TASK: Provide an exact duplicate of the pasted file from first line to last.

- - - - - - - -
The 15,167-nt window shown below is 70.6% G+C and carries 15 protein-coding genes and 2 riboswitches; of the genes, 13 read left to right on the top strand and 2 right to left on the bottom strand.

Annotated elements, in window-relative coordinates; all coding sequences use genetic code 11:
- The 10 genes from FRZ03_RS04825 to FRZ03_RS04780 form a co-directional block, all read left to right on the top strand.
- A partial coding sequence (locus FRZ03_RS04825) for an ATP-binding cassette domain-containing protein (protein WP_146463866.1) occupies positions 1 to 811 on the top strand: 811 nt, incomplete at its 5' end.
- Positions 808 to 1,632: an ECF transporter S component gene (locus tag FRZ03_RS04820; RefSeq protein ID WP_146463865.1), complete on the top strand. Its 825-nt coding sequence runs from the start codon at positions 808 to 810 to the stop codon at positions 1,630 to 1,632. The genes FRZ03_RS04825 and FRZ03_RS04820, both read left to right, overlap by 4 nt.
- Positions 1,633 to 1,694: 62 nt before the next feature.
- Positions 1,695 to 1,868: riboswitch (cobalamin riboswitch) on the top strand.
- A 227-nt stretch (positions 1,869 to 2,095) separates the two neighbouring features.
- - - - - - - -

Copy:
The 15,167-nt window shown below is 70.6% G+C and carries 15 protein-coding genes and 2 riboswitches; of the genes, 13 read left to right on the top strand and 2 right to left on the bottom strand.

Annotated elements, in window-relative coordinates; all coding sequences use genetic code 11:
- The 10 genes from FRZ03_RS04825 to FRZ03_RS04780 form a co-directional block, all read left to right on the top strand.
- A partial coding sequence (locus FRZ03_RS04825) for an ATP-binding cassette domain-containing protein (protein WP_146463866.1) occupies positions 1 to 811 on the top strand: 811 nt, incomplete at its 5' end.
- Positions 808 to 1,632: an ECF transporter S component gene (locus tag FRZ03_RS04820; RefSeq protein ID WP_146463865.1), complete on the top strand. Its 825-nt coding sequence runs from the start codon at positions 808 to 810 to the stop codon at positions 1,630 to 1,632. The genes FRZ03_RS04825 and FRZ03_RS04820, both read left to right, overlap by 4 nt.
- Positions 1,633 to 1,694: 62 nt before the next feature.
- Positions 1,695 to 1,868: riboswitch (cobalamin riboswitch) on the top strand.
- A 227-nt stretch (positions 1,869 to 2,095) separates the two neighbouring features.